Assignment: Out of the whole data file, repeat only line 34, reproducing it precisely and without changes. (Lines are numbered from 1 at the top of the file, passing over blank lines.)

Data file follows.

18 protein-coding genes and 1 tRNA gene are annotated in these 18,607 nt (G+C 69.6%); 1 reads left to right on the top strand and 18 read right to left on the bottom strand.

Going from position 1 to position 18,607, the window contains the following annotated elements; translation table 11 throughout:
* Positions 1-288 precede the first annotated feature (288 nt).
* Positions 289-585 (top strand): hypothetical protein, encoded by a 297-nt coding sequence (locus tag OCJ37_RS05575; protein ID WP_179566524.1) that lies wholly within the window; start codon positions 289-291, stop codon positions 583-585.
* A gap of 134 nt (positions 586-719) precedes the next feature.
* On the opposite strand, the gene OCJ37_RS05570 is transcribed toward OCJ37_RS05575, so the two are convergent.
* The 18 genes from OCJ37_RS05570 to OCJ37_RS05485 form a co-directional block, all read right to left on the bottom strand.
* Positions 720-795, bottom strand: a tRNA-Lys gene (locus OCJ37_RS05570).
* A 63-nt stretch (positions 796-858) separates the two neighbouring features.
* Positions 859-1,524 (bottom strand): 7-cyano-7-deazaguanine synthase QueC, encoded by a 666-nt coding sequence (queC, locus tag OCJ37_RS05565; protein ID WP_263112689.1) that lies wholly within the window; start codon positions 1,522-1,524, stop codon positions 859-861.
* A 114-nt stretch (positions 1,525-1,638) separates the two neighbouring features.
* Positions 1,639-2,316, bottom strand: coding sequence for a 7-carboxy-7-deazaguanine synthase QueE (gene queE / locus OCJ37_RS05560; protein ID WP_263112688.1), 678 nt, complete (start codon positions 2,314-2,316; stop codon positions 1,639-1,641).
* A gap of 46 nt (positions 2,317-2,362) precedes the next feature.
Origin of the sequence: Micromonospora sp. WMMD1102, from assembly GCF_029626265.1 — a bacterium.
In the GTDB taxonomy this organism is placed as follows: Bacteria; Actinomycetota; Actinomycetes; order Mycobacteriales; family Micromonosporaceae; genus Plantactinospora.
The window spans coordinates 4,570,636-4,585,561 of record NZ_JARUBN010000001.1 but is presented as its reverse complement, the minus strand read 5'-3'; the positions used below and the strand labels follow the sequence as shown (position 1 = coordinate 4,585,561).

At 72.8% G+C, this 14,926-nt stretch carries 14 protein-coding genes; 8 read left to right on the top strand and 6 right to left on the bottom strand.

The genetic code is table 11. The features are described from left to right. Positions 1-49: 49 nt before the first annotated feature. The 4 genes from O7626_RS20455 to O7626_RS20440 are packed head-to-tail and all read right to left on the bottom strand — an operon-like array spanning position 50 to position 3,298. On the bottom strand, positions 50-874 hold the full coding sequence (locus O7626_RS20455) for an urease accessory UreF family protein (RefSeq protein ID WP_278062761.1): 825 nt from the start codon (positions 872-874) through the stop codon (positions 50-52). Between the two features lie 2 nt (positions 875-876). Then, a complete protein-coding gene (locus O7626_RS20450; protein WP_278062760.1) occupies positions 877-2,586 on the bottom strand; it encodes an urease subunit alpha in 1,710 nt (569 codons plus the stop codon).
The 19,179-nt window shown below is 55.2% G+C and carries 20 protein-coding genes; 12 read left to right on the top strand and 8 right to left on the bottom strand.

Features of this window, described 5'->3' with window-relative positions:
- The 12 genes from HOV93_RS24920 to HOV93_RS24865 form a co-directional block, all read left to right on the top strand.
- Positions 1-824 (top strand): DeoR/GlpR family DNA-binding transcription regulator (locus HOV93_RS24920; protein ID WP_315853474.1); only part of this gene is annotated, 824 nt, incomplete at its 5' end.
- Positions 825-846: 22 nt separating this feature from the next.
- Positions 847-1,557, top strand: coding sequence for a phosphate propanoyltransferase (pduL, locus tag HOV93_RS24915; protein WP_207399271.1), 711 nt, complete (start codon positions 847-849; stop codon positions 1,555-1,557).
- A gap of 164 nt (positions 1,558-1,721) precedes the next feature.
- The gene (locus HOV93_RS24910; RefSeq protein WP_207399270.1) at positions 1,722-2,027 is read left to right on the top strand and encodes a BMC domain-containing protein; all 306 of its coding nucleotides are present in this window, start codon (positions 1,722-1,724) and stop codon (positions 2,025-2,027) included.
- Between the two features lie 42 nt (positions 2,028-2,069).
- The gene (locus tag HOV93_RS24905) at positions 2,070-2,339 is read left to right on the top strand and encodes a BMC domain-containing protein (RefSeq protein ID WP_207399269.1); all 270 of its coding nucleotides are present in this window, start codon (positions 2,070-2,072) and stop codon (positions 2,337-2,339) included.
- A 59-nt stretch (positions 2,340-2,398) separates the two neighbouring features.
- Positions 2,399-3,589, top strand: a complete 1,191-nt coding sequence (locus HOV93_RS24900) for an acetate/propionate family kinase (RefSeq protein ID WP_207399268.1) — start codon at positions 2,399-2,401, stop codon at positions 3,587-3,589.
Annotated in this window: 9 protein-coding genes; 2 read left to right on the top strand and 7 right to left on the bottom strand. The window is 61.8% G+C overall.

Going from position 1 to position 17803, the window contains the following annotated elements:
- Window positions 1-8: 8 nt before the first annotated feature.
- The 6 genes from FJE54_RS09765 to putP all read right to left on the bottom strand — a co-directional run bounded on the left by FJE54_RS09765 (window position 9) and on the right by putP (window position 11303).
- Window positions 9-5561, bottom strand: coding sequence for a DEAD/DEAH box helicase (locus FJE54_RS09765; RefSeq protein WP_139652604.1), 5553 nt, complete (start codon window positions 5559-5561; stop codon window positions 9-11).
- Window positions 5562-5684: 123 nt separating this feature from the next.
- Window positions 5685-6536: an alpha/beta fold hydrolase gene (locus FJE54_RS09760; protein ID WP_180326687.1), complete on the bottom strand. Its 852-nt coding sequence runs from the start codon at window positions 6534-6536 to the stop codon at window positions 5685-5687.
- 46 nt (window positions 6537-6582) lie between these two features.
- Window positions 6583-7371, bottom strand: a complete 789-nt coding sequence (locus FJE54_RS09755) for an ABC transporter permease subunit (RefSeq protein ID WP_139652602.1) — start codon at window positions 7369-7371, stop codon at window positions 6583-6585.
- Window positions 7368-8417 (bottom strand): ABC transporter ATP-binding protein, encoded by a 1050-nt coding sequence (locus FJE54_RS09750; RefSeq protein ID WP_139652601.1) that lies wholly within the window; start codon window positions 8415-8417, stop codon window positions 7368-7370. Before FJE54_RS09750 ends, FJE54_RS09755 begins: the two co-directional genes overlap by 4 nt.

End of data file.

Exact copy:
- The 6 genes from FJE54_RS09765 to putP all read right to left on the bottom strand — a co-directional run bounded on the left by FJE54_RS09765 (window position 9) and on the right by putP (window position 11303).